The Labour leader and key anti-Brexit MPs in the party discussed proposals that would keep freedom of movement and make the UK follow single market rules in the meeting with Conservative former ministers Sir Oliver Letwin and Nick Boles. The plan would also leave the country bound by future decisions made by Brussels without any power in the process. Mr Corbyn last year privately admitted to Labour MPs the Norway-style deal would leave the UK as a “rule taker”.
His spokesman said he attended the talks to “discuss how to achieve a deal that would be good for jobs and could bring Leave and Remain voters together”.
Prime Minister Theresa May has always ruled out such a move because it would mean committing to continued free movement.
Labour MP Stephen Kinnock, one of the party’s fiercest opponents of Brexit, said the meeting had been “very constructive”.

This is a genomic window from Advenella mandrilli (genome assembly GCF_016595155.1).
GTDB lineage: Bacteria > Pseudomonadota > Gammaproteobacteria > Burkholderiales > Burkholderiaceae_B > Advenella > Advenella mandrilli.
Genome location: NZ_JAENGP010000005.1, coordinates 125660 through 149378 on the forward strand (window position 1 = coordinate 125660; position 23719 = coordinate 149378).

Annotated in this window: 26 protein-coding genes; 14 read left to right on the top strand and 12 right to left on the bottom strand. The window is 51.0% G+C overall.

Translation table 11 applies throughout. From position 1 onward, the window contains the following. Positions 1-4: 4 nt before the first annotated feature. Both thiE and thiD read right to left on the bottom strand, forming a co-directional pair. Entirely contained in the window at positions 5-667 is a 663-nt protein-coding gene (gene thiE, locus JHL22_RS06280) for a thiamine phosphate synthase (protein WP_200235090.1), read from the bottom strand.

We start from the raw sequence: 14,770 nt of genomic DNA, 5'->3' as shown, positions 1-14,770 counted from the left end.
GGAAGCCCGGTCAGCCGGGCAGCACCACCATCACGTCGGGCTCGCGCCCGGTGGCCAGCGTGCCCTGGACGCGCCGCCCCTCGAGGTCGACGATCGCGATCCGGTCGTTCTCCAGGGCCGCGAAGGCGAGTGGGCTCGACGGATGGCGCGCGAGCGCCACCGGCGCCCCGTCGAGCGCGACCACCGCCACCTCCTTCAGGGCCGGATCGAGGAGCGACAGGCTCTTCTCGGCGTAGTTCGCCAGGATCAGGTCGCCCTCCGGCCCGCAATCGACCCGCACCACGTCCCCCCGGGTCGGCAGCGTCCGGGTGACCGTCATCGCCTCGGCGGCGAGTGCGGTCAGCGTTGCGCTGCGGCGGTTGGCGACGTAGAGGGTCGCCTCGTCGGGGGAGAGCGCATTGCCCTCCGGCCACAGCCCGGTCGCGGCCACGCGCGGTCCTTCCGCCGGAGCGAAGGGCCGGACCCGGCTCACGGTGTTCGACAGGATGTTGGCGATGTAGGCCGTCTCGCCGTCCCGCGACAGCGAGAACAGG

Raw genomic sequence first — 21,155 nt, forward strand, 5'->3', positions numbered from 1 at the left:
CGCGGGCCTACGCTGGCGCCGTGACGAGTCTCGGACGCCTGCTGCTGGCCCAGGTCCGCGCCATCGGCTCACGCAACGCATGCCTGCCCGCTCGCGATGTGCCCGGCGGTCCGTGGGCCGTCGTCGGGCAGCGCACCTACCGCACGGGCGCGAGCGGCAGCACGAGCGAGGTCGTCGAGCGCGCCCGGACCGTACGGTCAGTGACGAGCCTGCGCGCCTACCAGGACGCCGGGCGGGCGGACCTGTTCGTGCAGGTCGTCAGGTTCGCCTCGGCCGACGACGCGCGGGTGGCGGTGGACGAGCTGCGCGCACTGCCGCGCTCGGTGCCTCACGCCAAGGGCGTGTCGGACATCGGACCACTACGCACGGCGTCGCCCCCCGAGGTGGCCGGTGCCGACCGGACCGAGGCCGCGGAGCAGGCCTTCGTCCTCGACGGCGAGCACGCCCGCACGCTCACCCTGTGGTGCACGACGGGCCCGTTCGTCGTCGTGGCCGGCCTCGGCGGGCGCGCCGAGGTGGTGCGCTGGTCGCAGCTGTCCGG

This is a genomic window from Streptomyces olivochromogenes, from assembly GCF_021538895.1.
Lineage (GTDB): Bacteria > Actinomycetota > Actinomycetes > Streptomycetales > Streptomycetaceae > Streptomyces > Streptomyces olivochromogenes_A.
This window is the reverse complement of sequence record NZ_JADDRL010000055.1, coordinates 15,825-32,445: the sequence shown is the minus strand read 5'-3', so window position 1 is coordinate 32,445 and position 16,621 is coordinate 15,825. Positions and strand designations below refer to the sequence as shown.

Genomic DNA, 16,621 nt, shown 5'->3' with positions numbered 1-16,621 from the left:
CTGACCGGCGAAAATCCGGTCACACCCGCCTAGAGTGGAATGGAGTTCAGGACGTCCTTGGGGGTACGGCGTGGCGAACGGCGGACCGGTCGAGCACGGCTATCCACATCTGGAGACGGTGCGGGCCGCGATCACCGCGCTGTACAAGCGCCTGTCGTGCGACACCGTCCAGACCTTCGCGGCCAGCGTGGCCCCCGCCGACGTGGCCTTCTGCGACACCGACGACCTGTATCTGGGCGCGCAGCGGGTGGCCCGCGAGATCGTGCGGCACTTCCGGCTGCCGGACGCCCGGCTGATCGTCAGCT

He added: “There is a strong and growing cross-party consensus for a pragmatic, bridge-building Brexit.”
Labour MP Lucy Powell said the talks had been “very positive and constructive”.
She added: “We discussed areas of agreement and where we differ and how we could work together to break the Brexit deadlock.”
Sir Oliver previously told MPs he was “past caring what the deal is” and he would vote for whatever the Prime Minister brings back to the Commons.
But he has since been a crucial figure in plans to delay Britain’s exit from the EU.
Mr Boles has been pushing his soft Brexit proposals with MPs for months, rebranding it “Common Market 2.0”.
In a separate bid to water down Brexit, Remainer peers last night defeated the Government over Brexit legislation in the House of Lords.
An cross-party amendment to the Trade Bill backed by pro-Brussels peers seeking to stengthen Parliament’s powers to scrutinise future trade agreements was passed by 215-168 votes.
Ministers were braced for a further defeat last night on an amendment seeking to keep the UK in an EU customs unions.
The Government is expected to overturn the Lords votes when the Bill returns to the Commons.